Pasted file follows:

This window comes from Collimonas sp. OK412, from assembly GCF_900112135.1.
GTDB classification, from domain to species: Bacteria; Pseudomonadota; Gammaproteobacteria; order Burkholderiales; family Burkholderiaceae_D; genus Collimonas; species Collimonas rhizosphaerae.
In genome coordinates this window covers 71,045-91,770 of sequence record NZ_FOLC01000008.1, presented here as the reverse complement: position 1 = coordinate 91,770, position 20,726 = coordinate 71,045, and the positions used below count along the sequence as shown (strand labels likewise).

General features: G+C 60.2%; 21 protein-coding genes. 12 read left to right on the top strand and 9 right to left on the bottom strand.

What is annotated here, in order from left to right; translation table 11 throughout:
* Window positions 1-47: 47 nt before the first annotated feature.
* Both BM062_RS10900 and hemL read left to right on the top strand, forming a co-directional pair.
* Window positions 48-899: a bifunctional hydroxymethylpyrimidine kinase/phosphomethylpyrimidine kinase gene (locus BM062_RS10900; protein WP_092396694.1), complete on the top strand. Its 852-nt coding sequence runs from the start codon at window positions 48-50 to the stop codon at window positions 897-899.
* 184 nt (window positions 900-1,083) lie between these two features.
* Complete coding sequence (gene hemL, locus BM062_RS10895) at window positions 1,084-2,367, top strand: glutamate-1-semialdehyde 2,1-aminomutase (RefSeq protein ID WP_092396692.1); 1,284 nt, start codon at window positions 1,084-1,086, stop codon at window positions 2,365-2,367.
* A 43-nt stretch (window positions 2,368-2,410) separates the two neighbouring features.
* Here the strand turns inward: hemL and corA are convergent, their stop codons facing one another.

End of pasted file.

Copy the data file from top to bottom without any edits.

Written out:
This window comes from Collimonas sp. OK412, from assembly GCF_900112135.1.
GTDB classification, from domain to species: Bacteria; Pseudomonadota; Gammaproteobacteria; order Burkholderiales; family Burkholderiaceae_D; genus Collimonas; species Collimonas rhizosphaerae.
In genome coordinates this window covers 71,045-91,770 of sequence record NZ_FOLC01000008.1, presented here as the reverse complement: position 1 = coordinate 91,770, position 20,726 = coordinate 71,045, and the positions used below count along the sequence as shown (strand labels likewise).

General features: G+C 60.2%; 21 protein-coding genes. 12 read left to right on the top strand and 9 right to left on the bottom strand.

What is annotated here, in order from left to right; translation table 11 throughout:
* Window positions 1-47: 47 nt before the first annotated feature.
* Both BM062_RS10900 and hemL read left to right on the top strand, forming a co-directional pair.
* Window positions 48-899: a bifunctional hydroxymethylpyrimidine kinase/phosphomethylpyrimidine kinase gene (locus BM062_RS10900; protein WP_092396694.1), complete on the top strand. Its 852-nt coding sequence runs from the start codon at window positions 48-50 to the stop codon at window positions 897-899.
* 184 nt (window positions 900-1,083) lie between these two features.
* Complete coding sequence (gene hemL, locus BM062_RS10895) at window positions 1,084-2,367, top strand: glutamate-1-semialdehyde 2,1-aminomutase (RefSeq protein ID WP_092396692.1); 1,284 nt, start codon at window positions 1,084-1,086, stop codon at window positions 2,365-2,367.
* A 43-nt stretch (window positions 2,368-2,410) separates the two neighbouring features.
* Here the strand turns inward: hemL and corA are convergent, their stop codons facing one another.